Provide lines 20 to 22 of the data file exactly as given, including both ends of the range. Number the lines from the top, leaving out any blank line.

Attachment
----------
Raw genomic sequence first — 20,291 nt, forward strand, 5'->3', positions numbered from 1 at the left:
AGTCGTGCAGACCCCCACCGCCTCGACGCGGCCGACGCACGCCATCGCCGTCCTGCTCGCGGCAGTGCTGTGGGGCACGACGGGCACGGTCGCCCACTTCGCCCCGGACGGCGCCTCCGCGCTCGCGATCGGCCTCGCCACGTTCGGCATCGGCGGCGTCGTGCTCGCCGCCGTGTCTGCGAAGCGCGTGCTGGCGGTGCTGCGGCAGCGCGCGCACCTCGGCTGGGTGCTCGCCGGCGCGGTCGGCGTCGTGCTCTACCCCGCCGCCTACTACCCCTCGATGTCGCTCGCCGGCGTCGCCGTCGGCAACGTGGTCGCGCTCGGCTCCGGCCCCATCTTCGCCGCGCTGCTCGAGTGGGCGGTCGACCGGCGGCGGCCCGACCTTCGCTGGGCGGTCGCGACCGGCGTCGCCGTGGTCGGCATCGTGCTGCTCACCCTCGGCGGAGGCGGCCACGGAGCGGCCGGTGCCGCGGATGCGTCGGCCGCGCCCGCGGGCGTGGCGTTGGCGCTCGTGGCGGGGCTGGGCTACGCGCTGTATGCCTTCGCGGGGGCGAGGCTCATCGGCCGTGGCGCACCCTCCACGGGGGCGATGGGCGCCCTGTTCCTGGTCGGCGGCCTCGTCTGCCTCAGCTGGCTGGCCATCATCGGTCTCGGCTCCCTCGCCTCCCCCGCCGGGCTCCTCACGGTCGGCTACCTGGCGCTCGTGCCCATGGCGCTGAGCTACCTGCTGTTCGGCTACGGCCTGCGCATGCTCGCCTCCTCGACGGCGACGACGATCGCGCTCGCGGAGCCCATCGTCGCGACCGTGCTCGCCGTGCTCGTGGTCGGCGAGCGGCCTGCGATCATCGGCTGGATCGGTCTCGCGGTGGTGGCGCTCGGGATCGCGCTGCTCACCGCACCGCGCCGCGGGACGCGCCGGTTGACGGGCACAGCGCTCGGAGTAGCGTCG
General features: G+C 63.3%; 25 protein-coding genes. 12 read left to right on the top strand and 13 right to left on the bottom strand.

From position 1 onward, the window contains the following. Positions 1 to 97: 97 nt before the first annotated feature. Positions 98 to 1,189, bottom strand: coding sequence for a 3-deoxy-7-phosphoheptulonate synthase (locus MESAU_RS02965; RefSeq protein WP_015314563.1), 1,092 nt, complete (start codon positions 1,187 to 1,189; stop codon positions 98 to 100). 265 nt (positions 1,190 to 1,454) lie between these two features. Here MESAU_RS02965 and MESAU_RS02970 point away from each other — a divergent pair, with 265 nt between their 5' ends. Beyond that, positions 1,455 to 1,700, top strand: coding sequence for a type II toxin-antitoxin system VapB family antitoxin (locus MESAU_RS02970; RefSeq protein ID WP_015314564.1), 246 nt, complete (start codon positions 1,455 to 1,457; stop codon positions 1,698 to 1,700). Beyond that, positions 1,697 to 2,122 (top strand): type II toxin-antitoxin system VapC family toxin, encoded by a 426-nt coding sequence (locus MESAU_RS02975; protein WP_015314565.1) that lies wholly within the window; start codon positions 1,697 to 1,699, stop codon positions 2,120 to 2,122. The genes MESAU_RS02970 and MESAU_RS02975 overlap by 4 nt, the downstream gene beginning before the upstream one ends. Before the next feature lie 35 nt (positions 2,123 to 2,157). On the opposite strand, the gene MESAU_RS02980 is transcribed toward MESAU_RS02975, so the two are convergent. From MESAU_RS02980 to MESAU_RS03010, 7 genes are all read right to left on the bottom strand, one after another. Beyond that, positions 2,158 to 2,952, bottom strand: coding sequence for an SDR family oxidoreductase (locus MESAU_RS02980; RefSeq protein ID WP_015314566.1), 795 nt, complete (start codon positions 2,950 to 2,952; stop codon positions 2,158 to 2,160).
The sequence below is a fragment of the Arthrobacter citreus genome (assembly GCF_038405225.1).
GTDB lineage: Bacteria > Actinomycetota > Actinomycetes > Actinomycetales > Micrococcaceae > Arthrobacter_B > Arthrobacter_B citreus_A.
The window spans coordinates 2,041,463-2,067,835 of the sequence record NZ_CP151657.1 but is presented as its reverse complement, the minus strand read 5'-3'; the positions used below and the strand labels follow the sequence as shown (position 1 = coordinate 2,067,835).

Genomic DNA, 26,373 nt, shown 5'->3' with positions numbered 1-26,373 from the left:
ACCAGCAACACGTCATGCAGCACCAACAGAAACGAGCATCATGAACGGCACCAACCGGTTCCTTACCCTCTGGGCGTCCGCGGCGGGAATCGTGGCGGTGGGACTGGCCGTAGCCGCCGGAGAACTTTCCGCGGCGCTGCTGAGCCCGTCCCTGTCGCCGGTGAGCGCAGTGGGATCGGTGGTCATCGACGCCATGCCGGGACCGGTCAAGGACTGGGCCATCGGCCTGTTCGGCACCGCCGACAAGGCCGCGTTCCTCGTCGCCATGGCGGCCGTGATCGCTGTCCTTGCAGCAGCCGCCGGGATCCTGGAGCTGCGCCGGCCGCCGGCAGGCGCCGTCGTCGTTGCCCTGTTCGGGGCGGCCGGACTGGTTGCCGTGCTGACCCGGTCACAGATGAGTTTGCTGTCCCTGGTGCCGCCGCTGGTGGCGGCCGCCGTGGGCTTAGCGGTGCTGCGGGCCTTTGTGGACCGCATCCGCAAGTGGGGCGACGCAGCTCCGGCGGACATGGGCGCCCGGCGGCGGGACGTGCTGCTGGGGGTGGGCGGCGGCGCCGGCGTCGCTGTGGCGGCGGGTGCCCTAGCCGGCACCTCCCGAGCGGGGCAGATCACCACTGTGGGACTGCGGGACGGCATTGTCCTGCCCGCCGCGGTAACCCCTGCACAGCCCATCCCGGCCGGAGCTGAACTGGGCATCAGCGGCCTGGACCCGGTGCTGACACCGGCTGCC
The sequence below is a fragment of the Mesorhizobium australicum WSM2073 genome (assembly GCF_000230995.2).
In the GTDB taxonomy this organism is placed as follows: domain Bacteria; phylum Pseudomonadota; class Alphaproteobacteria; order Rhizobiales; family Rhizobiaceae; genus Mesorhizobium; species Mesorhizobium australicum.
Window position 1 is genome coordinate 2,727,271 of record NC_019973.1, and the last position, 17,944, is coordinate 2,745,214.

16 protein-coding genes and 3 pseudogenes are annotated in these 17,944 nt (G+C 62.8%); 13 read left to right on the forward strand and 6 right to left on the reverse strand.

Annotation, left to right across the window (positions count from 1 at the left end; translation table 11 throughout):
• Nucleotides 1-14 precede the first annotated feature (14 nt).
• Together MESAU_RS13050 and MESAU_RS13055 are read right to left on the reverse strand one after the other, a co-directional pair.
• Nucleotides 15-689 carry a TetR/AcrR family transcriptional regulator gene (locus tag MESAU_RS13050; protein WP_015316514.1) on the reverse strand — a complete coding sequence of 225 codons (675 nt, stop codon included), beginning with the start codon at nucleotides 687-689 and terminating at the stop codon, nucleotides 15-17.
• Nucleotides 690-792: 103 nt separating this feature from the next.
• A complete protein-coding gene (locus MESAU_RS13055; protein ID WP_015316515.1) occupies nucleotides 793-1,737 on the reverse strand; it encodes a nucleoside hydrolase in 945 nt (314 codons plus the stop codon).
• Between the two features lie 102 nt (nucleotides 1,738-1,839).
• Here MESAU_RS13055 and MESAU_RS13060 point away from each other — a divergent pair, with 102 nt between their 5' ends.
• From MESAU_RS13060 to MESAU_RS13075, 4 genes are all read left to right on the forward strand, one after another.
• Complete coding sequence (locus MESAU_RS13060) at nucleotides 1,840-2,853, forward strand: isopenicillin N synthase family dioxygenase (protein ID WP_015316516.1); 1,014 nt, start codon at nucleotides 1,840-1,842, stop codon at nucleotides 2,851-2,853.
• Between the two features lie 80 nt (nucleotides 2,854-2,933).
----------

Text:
• Between the two features lie 102 nt (nucleotides 1,738-1,839).
• Here MESAU_RS13055 and MESAU_RS13060 point away from each other — a divergent pair, with 102 nt between their 5' ends.
• From MESAU_RS13060 to MESAU_RS13075, 4 genes are all read left to right on the forward strand, one after another.